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Bankia? No Thankia.

Political hacks capture Spanish finance.

Jun 11, 2012, Vol. 17, No. 37 • By CHRISTOPHER CALDWELL
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Believe it or not, the directors of the European Union have a solution to the Spanish banking crisis. It involves handing over to the directors of the European Union the authority to run the Spanish banking system. Last week, José Manuel Durão Barroso, the (Portuguese) president of the European Commission, called for a “banking union” with a bailout fund. Mario Draghi, the (Italian) head of the European Central Bank, backed Europe-wide banking oversight. Both of them seemed to be talking about establishing a Brussels-based equivalent of the FDIC—which would involve giving European bureaucrats more access to all Europe’s national treasuries—but they left the details vague.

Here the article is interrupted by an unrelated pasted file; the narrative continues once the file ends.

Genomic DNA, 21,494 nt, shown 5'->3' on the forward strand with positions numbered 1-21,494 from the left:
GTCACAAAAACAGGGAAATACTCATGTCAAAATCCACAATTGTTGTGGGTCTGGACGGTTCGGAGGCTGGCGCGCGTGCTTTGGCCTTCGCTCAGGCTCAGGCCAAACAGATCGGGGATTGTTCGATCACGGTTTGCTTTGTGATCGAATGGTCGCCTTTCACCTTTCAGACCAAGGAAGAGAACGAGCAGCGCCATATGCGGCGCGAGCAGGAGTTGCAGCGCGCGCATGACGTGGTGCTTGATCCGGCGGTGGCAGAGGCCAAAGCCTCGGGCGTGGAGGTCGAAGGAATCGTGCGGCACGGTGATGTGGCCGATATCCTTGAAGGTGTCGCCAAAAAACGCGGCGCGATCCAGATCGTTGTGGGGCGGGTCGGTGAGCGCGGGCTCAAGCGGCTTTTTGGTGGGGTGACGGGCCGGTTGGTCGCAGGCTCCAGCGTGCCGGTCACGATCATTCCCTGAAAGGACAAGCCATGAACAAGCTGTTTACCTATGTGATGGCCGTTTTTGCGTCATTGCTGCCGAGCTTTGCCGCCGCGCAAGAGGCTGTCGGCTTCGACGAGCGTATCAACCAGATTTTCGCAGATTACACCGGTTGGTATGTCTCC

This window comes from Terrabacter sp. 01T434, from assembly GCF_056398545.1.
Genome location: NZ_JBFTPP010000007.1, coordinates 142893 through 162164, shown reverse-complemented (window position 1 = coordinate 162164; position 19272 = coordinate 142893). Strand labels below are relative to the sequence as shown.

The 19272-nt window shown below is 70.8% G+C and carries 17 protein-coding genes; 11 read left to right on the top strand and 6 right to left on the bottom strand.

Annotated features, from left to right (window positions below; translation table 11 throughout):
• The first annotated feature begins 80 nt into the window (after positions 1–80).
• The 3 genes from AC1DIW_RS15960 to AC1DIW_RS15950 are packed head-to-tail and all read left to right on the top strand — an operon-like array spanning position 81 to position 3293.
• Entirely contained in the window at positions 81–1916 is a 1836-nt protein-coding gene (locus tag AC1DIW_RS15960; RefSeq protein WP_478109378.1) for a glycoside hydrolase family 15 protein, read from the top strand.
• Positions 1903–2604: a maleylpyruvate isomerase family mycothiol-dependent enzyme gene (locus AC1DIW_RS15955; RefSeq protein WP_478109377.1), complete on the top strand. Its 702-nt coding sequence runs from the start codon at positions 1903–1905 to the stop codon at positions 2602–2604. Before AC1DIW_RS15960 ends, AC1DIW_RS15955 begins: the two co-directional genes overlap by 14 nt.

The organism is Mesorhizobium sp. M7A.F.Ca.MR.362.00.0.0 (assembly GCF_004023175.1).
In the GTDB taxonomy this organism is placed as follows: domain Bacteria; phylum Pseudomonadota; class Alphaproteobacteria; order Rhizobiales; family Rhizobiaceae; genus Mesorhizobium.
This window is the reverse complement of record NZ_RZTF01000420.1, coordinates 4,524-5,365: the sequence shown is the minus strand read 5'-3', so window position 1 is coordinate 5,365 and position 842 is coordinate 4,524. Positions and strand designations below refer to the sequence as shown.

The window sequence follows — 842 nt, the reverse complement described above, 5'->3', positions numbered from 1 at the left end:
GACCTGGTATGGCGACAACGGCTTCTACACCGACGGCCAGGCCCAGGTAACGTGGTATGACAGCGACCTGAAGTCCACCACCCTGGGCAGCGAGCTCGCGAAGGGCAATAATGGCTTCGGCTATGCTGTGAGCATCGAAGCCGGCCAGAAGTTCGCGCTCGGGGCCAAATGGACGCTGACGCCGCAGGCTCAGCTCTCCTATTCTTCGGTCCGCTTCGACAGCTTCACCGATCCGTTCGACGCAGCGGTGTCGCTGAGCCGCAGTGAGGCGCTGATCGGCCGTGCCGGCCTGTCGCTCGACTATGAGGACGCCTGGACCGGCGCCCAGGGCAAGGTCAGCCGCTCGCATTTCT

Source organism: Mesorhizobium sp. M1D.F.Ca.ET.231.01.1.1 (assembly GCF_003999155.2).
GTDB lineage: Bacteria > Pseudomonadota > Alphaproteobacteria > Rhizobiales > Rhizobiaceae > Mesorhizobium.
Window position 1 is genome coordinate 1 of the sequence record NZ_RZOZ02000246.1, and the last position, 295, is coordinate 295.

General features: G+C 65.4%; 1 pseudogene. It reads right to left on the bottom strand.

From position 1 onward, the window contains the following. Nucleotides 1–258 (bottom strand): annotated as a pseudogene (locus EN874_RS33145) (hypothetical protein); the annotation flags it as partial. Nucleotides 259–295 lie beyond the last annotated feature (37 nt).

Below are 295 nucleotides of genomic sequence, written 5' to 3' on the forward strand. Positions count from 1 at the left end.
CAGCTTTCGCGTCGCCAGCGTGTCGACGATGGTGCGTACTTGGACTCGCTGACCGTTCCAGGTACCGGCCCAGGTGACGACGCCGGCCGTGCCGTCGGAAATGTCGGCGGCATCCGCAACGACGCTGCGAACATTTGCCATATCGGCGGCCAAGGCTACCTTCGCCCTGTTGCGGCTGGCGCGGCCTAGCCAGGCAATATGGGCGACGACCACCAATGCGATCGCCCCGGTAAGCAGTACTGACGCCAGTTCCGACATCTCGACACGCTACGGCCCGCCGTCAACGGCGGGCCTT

The vaguer the better. Since the bank-and-government-debt crisis began in Greece two years ago, Europe has set up a number of structures to provide liquidity to troubled banks: First there was the European Financial Stability Facility. Now there is the planned European Stability Mechanism. It’s one-for-all-and-all-for-one. Should a country get into trouble, the rest of Europe will back it up. 

Unfortunately, most bailout plans envisioned Spain among the bailers, not the bailees. It is becoming apparent that the list of countries that will not under any circumstances need a bailout has fallen to just a handful: Germany, Finland, Austria, the Netherlands, and Luxembourg. For Brussels, the debts of Europe’s mismanaged countries must now be “integrated.” This is a euphemistic way of saying that Europe’s well-managed countries must pay them.

Christopher Caldwell is a senior editor at The Weekly Standard.


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